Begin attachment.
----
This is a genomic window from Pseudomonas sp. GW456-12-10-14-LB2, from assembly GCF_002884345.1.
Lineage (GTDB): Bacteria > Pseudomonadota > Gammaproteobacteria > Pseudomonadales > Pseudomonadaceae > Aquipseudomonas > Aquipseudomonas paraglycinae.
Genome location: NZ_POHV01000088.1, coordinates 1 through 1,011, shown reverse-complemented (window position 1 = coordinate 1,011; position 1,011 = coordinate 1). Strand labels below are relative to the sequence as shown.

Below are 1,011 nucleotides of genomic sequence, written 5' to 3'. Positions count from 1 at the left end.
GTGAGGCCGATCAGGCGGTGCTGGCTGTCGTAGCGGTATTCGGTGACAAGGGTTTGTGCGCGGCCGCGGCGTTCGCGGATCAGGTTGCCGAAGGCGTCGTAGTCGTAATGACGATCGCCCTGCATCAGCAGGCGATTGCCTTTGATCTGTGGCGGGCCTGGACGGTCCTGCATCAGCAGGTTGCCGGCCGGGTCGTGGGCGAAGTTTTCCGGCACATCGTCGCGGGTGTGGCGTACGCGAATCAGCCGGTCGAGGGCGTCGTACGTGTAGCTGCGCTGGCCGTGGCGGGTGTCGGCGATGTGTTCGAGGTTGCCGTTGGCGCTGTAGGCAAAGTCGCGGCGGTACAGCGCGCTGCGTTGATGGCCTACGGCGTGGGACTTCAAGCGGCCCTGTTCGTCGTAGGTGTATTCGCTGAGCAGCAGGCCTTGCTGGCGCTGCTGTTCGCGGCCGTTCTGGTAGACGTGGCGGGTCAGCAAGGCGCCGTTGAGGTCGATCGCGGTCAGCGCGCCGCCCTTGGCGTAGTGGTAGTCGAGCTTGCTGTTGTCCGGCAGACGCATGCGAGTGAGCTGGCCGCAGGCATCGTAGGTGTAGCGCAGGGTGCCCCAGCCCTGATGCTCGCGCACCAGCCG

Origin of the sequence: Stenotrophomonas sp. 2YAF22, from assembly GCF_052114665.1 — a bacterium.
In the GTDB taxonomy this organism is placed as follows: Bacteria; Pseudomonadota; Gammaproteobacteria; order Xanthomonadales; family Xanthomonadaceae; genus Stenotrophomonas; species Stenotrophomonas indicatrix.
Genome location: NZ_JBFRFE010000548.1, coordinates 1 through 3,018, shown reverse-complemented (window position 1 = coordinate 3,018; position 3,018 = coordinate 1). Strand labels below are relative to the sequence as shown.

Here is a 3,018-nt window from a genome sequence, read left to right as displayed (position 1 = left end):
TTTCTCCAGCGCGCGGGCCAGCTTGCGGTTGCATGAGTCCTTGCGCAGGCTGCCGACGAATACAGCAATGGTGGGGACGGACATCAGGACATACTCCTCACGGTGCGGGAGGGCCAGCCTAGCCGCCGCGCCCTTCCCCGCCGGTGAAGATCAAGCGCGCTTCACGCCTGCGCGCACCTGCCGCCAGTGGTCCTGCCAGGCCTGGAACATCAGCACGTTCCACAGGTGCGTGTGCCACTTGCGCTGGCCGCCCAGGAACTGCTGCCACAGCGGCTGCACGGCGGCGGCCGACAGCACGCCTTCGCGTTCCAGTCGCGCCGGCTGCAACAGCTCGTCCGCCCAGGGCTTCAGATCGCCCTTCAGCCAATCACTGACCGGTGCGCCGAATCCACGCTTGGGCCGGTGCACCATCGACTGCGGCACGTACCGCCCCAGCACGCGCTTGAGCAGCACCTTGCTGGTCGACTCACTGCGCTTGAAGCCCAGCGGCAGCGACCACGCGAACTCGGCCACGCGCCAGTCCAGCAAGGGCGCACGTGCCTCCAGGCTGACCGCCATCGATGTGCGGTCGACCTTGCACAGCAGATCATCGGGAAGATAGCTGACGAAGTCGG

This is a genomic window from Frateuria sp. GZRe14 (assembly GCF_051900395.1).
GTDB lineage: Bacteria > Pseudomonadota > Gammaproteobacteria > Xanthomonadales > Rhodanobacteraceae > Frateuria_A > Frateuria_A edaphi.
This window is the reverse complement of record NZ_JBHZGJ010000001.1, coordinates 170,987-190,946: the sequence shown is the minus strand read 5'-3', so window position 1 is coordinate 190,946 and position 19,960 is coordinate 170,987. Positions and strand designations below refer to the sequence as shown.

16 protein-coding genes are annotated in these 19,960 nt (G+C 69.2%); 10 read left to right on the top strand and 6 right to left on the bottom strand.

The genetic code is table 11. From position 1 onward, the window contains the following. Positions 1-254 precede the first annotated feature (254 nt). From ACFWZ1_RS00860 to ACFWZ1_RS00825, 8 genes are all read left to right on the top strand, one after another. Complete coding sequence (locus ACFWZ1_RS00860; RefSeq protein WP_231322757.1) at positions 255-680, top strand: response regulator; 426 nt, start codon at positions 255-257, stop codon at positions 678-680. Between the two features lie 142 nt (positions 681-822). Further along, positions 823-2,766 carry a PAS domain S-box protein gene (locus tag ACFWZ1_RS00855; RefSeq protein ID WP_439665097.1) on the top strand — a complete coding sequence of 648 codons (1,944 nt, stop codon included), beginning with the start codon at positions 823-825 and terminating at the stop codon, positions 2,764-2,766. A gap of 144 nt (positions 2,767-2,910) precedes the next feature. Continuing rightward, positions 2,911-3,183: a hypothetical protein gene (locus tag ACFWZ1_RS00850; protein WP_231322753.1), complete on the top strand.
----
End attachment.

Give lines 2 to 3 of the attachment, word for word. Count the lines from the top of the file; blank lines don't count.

Lineage (GTDB): Bacteria > Pseudomonadota > Gammaproteobacteria > Pseudomonadales > Pseudomonadaceae > Aquipseudomonas > Aquipseudomonas paraglycinae.
Genome location: NZ_POHV01000088.1, coordinates 1 through 1,011, shown reverse-complemented (window position 1 = coordinate 1,011; position 1,011 = coordinate 1). Strand labels below are relative to the sequence as shown.